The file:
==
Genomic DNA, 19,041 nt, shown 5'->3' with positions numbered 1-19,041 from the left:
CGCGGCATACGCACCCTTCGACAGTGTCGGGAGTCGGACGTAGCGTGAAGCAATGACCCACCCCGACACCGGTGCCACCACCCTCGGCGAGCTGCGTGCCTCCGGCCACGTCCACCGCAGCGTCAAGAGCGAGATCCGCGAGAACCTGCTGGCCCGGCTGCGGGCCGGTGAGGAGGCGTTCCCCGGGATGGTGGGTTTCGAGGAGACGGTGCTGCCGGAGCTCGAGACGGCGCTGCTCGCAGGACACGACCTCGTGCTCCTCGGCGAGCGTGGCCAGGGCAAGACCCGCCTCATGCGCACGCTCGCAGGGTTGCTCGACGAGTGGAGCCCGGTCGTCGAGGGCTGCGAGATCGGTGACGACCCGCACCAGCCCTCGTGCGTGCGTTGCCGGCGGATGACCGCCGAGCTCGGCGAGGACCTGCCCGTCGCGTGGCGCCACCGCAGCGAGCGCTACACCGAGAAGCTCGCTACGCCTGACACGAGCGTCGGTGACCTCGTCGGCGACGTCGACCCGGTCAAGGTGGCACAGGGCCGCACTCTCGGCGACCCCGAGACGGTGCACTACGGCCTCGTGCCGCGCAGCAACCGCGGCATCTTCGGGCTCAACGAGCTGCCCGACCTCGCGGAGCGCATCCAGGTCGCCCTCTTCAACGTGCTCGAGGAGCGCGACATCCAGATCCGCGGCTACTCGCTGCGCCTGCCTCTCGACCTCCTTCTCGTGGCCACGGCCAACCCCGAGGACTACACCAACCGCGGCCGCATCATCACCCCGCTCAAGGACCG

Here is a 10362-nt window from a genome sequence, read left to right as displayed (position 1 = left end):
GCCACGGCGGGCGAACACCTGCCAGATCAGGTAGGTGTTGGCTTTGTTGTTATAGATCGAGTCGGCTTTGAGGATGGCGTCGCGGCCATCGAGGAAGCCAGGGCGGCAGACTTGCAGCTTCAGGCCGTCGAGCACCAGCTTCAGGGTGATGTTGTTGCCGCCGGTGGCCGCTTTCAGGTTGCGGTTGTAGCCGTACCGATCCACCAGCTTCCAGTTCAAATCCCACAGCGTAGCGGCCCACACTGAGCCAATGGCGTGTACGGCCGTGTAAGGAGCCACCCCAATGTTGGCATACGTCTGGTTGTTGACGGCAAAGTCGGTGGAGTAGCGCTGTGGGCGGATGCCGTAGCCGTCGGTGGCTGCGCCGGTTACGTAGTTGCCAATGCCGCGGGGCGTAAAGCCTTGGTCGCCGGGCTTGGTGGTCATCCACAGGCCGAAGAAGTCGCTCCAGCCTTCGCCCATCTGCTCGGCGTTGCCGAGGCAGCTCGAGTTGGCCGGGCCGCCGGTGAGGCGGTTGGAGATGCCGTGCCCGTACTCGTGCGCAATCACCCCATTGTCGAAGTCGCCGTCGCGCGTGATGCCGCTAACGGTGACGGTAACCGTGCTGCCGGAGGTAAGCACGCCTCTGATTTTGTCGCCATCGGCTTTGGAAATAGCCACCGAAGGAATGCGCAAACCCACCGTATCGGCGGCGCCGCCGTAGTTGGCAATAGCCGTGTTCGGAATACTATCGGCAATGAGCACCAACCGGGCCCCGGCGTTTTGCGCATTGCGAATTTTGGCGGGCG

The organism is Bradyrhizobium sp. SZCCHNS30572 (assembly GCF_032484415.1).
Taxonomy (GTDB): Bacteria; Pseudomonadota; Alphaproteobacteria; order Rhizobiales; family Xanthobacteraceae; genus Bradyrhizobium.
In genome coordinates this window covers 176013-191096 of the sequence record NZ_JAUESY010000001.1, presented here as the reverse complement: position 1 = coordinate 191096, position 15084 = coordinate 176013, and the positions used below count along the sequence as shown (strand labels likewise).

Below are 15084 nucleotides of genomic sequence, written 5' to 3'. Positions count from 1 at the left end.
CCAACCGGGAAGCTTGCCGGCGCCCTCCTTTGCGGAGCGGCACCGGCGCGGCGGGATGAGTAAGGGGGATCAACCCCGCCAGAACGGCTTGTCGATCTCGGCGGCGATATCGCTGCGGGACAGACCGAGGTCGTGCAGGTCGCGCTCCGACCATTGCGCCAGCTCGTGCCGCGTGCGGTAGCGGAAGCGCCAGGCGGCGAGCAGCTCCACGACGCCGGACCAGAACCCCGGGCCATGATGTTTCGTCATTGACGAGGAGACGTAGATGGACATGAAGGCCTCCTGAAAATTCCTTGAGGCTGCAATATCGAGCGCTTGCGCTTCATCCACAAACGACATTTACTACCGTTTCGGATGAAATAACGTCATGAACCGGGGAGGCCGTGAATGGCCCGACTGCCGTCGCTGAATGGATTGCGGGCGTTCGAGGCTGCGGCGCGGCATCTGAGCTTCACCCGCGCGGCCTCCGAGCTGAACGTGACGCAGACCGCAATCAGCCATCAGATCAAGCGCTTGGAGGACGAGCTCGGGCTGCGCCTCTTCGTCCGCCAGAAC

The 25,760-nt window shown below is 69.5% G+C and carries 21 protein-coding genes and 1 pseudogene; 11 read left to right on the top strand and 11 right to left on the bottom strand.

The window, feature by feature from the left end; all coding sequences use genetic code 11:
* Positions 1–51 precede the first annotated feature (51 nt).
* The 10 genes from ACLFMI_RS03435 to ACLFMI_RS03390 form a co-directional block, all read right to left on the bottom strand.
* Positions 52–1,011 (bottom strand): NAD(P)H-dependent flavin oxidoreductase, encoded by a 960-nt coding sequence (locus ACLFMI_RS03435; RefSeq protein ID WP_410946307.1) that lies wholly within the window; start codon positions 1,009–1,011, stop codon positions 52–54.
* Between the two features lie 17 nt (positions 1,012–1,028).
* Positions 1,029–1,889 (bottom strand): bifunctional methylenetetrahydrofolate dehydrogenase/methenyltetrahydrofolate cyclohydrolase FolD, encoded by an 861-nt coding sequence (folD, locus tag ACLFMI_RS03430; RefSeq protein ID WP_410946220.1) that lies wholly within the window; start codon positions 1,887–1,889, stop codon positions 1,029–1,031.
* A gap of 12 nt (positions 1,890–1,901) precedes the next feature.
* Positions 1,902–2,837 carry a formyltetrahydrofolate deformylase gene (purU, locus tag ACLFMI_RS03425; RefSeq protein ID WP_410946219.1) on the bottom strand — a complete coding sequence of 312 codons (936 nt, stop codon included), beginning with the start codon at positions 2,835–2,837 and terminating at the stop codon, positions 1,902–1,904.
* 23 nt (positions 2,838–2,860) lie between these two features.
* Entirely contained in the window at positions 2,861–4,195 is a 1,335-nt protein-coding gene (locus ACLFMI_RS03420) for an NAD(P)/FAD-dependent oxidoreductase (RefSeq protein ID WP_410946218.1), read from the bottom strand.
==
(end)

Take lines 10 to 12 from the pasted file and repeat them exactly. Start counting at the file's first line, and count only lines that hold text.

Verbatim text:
The 25,760-nt window shown below is 69.5% G+C and carries 21 protein-coding genes and 1 pseudogene; 11 read left to right on the top strand and 11 right to left on the bottom strand.

The window, feature by feature from the left end; all coding sequences use genetic code 11:
* Positions 1–51 precede the first annotated feature (51 nt).